On the other hand, in FIG. 2, numeral 8 denotes a first sensor for detecting a lifting height of the fork 7 from the lowest position comprising a disc 8a having a plurality of slits penetrated radially therethrough and an optical device, i.e., photocoupler 8b having a couple of light emitting and light receiving members, e.g., light emitting diode and photo transistor. The disc 8a is coaxially attached to the chain wheel 5 so as to rotate at a speed equal to that of the chain wheel 5. When the disc 8a rotates, a light emitted from the light emitting member is passed through one of the slits of the disc 8a so that a pulse-shaped electrical signal is produced having a number of pulses corresponding to the total length of the chain 6 passed through the chain wheel 5. Therefore, the microcomputer receives the counted value from the UP/DOWN counter and calculates the fork lifting height.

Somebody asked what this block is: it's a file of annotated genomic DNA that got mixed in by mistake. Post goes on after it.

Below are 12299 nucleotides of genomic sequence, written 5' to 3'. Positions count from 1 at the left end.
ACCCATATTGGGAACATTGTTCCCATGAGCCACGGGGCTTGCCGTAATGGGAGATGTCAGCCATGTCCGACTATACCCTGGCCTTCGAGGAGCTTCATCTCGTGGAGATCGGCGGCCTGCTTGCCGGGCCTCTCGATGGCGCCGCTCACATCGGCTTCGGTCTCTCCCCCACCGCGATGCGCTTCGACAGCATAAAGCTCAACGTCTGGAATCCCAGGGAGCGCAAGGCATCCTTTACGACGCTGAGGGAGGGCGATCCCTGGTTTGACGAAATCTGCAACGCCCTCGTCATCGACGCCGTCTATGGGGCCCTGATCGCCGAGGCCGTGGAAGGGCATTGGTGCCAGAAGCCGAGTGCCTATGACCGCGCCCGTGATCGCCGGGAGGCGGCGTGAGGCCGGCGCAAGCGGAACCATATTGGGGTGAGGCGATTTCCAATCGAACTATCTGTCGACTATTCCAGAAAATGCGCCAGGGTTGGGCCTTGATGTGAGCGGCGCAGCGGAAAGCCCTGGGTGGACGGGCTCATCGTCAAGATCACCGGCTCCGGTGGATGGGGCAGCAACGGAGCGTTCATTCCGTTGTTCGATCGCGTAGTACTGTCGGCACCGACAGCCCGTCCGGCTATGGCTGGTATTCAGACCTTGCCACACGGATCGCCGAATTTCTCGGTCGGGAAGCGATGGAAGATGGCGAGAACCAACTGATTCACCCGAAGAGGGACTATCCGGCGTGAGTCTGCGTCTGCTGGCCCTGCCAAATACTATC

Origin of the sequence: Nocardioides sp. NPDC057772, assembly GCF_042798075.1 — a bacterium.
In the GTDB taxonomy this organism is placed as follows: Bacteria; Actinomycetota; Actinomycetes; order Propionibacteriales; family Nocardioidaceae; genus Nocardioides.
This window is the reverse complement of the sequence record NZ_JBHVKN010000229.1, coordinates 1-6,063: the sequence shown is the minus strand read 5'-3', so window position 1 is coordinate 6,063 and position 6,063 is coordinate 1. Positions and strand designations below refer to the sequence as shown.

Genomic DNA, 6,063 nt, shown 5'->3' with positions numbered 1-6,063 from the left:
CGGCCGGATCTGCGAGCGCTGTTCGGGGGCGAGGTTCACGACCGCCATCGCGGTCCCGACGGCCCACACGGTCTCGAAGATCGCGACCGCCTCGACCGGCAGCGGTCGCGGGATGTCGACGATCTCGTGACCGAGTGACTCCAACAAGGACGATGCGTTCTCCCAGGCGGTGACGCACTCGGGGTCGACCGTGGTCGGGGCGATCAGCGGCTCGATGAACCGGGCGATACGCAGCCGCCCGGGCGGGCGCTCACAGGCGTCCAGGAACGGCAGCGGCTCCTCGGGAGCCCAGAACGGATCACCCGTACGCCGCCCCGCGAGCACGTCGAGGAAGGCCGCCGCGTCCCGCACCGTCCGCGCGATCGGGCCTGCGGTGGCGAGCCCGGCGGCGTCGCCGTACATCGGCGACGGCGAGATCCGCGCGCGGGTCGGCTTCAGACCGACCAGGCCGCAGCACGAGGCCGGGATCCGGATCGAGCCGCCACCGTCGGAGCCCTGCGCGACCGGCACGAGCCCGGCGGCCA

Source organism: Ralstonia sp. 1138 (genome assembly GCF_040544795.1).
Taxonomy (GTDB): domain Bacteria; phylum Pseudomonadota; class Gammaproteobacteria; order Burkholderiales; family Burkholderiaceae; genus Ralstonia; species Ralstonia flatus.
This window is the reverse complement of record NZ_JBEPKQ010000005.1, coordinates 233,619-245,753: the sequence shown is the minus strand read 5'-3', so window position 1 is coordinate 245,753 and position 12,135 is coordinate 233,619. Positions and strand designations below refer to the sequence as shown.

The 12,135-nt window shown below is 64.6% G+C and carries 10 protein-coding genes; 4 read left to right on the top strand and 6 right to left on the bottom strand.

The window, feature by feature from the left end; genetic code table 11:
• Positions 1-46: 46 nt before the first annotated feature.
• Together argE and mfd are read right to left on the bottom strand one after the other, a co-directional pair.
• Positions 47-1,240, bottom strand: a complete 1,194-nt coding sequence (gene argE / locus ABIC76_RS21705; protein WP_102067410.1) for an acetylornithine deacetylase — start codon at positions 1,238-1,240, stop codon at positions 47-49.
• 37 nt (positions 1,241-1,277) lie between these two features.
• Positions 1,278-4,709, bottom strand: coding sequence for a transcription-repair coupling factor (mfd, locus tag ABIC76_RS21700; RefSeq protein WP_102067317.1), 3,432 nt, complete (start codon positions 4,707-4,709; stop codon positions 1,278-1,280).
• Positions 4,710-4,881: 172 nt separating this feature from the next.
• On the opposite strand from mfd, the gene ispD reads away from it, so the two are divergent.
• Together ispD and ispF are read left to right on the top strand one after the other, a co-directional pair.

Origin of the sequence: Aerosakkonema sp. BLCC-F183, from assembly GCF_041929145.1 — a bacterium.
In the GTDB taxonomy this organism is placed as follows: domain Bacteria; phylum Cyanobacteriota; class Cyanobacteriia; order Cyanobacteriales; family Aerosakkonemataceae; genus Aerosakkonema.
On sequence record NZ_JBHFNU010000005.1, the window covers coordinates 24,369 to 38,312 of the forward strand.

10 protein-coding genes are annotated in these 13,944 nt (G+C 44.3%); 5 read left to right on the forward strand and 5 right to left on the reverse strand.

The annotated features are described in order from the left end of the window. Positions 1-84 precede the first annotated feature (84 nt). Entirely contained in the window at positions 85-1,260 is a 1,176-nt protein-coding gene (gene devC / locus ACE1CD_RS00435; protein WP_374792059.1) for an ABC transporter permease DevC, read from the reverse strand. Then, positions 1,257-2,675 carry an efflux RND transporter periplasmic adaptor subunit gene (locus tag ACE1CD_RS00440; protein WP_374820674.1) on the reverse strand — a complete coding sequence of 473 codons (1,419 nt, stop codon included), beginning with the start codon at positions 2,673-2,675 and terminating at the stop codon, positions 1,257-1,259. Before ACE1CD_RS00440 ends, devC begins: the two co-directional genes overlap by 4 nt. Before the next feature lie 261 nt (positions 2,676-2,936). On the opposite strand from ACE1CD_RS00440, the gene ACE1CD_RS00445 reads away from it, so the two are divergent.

FIGS. 3(A) and 3(B) illustrate a circuit block diagram of a fork lift control system mounted in the fork lift truck shown in FIG. 1. In FIGS. 3(A) and 3(B), symbol A denotes a sensing unit including the first sensor, second sensor, and third sensor. The first sensor is described hereinbefore with reference to FIG. 2 as the photocoupler 8a and disc 8b. The second sensor is described hereinafter with reference to FIG. 4 and the third sensor is also described hereinafter.